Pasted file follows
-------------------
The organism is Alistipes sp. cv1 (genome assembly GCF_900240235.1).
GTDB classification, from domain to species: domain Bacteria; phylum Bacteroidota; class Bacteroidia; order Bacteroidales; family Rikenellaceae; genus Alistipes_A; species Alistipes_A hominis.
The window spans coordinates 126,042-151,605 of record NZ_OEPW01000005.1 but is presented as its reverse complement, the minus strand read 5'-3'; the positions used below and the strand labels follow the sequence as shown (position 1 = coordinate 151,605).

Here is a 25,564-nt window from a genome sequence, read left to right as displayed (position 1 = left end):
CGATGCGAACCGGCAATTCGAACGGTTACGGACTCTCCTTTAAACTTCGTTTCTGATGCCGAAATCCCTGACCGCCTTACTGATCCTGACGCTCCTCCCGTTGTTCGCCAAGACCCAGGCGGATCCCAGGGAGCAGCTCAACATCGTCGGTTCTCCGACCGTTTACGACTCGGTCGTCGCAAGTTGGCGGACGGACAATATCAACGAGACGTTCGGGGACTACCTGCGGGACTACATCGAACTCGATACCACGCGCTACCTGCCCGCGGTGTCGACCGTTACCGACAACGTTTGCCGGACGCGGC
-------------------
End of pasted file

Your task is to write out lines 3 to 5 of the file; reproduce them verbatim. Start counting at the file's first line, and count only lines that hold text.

The window spans coordinates 126,042-151,605 of record NZ_OEPW01000005.1 but is presented as its reverse complement, the minus strand read 5'-3'; the positions used below and the strand labels follow the sequence as shown (position 1 = coordinate 151,605).

Here is a 25,564-nt window from a genome sequence, read left to right as displayed (position 1 = left end):
CGATGCGAACCGGCAATTCGAACGGTTACGGACTCTCCTTTAAACTTCGTTTCTGATGCCGAAATCCCTGACCGCCTTACTGATCCTGACGCTCCTCCCGTTGTTCGCCAAGACCCAGGCGGATCCCAGGGAGCAGCTCAACATCGTCGGTTCTCCGACCGTTTACGACTCGGTCGTCGCAAGTTGGCGGACGGACAATATCAACGAGACGTTCGGGGACTACCTGCGGGACTACATCGAACTCGATACCACGCGCTACCTGCCCGCGGTGTCGACCGTTACCGACAACGTTTGCCGGACGCGGC